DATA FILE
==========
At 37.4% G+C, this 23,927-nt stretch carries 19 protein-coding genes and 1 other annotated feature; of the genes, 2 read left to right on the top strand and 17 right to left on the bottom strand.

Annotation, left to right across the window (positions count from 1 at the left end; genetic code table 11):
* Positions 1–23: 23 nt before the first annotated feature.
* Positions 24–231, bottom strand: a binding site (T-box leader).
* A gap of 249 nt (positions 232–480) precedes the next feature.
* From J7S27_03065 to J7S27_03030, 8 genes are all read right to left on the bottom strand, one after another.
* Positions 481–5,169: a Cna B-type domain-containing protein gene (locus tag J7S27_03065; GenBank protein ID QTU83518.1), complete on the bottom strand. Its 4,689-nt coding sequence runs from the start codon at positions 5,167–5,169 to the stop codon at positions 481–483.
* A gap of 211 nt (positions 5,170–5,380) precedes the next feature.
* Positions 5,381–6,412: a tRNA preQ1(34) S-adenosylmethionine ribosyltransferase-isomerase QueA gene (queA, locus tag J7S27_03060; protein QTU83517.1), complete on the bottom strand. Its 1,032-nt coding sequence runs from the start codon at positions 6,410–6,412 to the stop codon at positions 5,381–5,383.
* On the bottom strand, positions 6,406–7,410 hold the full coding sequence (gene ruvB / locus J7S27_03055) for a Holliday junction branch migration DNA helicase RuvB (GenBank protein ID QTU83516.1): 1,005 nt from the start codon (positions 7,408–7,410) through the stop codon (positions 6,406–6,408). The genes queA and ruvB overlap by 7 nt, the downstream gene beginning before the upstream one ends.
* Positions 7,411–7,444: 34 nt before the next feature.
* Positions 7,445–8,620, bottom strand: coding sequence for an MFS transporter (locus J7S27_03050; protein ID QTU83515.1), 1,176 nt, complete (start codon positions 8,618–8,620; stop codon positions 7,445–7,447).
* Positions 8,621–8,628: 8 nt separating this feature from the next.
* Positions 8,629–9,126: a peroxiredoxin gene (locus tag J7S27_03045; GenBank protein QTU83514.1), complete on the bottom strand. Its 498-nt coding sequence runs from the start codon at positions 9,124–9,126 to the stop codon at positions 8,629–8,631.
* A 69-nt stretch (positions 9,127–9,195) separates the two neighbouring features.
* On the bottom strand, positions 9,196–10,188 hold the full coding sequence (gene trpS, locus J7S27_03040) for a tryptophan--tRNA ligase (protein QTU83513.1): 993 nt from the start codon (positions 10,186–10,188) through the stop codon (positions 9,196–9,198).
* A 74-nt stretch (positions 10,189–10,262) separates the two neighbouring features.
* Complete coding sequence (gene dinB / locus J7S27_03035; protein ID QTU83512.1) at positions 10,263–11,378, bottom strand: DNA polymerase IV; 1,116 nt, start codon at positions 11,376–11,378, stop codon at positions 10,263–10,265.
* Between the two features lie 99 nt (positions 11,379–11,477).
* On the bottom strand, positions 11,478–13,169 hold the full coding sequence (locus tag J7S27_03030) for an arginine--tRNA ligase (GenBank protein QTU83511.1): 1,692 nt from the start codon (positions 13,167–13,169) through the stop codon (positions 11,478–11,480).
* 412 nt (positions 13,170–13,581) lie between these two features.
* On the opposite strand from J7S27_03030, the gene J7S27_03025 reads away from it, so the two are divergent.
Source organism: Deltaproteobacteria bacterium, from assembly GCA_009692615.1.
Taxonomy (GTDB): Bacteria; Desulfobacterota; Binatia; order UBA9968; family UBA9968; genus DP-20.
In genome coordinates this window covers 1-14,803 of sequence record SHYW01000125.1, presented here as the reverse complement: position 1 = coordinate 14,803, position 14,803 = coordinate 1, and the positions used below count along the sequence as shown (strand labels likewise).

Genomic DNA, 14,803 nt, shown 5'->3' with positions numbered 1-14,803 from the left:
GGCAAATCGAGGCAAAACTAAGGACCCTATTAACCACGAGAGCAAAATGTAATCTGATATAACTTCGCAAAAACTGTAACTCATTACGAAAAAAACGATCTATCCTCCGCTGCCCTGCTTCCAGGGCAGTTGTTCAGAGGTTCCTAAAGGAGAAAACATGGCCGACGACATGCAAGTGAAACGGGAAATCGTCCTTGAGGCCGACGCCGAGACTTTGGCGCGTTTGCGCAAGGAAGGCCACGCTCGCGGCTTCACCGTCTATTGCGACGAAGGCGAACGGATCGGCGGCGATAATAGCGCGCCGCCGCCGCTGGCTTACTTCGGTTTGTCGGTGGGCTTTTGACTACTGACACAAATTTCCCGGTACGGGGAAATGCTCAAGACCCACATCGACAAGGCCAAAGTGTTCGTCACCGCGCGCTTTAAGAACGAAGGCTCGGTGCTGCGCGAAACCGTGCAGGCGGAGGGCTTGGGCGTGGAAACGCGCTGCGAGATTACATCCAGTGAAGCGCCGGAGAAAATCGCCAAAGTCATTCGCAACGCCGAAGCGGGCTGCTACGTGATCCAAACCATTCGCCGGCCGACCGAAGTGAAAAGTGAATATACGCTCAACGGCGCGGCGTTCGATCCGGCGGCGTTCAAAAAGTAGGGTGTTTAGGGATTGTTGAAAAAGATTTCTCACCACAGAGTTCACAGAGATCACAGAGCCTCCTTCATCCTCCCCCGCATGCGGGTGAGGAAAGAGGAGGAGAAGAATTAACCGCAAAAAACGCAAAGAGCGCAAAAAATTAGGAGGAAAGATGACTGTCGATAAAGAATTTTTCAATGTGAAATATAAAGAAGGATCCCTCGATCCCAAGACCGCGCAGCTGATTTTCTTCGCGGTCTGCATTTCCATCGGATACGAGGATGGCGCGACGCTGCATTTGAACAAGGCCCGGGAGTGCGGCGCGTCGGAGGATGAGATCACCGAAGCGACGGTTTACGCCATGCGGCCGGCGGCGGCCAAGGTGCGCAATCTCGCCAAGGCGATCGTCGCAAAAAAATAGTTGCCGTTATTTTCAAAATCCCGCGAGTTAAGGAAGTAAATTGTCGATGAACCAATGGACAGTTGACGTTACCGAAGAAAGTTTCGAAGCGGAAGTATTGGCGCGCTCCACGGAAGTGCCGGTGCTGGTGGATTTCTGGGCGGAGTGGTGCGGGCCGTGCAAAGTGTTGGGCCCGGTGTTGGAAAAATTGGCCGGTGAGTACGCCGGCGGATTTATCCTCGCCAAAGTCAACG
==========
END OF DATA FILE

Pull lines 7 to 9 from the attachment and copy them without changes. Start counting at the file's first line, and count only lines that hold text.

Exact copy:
* Positions 481–5,169: a Cna B-type domain-containing protein gene (locus tag J7S27_03065; GenBank protein ID QTU83518.1), complete on the bottom strand. Its 4,689-nt coding sequence runs from the start codon at positions 5,167–5,169 to the stop codon at positions 481–483.
* A gap of 211 nt (positions 5,170–5,380) precedes the next feature.
* Positions 5,381–6,412: a tRNA preQ1(34) S-adenosylmethionine ribosyltransferase-isomerase QueA gene (queA, locus tag J7S27_03060; protein QTU83517.1), complete on the bottom strand. Its 1,032-nt coding sequence runs from the start codon at positions 6,410–6,412 to the stop codon at positions 5,381–5,383.